Chavism would win a lot more if they respected laws and the people’s right to choose, even to make mistakes and then rectify them, if that were the case. If they lose fairly, then they can win again; but they will only lose and they insist on getting their hands dirty before they do. Forcing a nation to do something which will never be a good path for any political movement.

Maduro and his associates look really bad right now and they’ve really stuck their foot right in it. All they do is kick like a man being strangled and the worse thing is that they don’t even do this with dignity. Having a polarized country, poor and in chaos, isn’t a good legacy to continue on with and build on in the future. You have to know how to lose and to avoid the nickname of tyrant.

This Chavist attempt to entrench themselves in power is drowning them in a political sense and is causing great harm to the Left on the whole; and meanwhile it’s the Venezuelan people who are unnecessarily suffering the consequences.

  • N.J. Marti

    The damage Maduro is doing to the left will last decades. No one wants to end up like the failed state that Venezuela has become. The silver lining is that the failure will inform other left of center parties to not follow the failed path. Cuba also will benefit as they recognize need to diversify energy sources.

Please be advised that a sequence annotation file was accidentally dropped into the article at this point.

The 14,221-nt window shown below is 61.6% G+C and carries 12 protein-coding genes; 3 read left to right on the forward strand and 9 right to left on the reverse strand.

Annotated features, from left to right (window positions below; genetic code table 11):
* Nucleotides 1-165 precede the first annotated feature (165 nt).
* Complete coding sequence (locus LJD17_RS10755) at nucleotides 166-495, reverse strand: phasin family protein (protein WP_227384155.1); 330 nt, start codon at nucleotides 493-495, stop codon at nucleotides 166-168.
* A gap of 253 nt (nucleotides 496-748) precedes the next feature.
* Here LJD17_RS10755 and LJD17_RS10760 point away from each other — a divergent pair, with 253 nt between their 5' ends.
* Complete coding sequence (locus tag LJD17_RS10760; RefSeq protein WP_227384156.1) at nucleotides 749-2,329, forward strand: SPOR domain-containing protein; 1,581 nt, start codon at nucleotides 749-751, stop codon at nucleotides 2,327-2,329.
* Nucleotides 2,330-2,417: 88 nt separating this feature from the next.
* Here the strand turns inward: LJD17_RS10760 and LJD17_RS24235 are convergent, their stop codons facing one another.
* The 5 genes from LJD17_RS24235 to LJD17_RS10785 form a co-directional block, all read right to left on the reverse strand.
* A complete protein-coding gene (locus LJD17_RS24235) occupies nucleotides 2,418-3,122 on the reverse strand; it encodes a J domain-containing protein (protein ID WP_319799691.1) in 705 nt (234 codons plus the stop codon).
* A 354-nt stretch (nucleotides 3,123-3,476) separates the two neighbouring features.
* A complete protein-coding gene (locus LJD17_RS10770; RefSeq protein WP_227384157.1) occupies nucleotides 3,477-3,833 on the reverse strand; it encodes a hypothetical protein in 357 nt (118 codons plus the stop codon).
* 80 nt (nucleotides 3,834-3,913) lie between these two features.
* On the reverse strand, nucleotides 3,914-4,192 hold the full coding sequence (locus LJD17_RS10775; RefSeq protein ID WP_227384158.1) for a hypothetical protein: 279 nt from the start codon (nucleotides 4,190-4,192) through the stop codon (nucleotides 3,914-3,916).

• Moses Patterson

      If only governments were that rational.

  • Gary

    An ironic side note to all this is that Fidel told Chavez not to make his own mistake of chasing away the private sector and the middle class.

  • bjmack

    Nice job, Osmel. We in the USA are having our own problems with both sides of the aisles hating each other and causing rancor and divisions. I too thought Chavez had a shot at balancing the poverty vs. the rich but he did just the opposite. I had a very good friend who was from the US and living in Venezuela prior to Chavez winning. He used to tell me how life was wonderful but after the election he had to leave pronto and never went back. It’s incredible how a country with more oil reserves than Saudi Arabia could now be on the verge of civil war and utter poverty. A lesson indeed which the Castro government just doesn’t understand and or realize. The world is indeed on fire!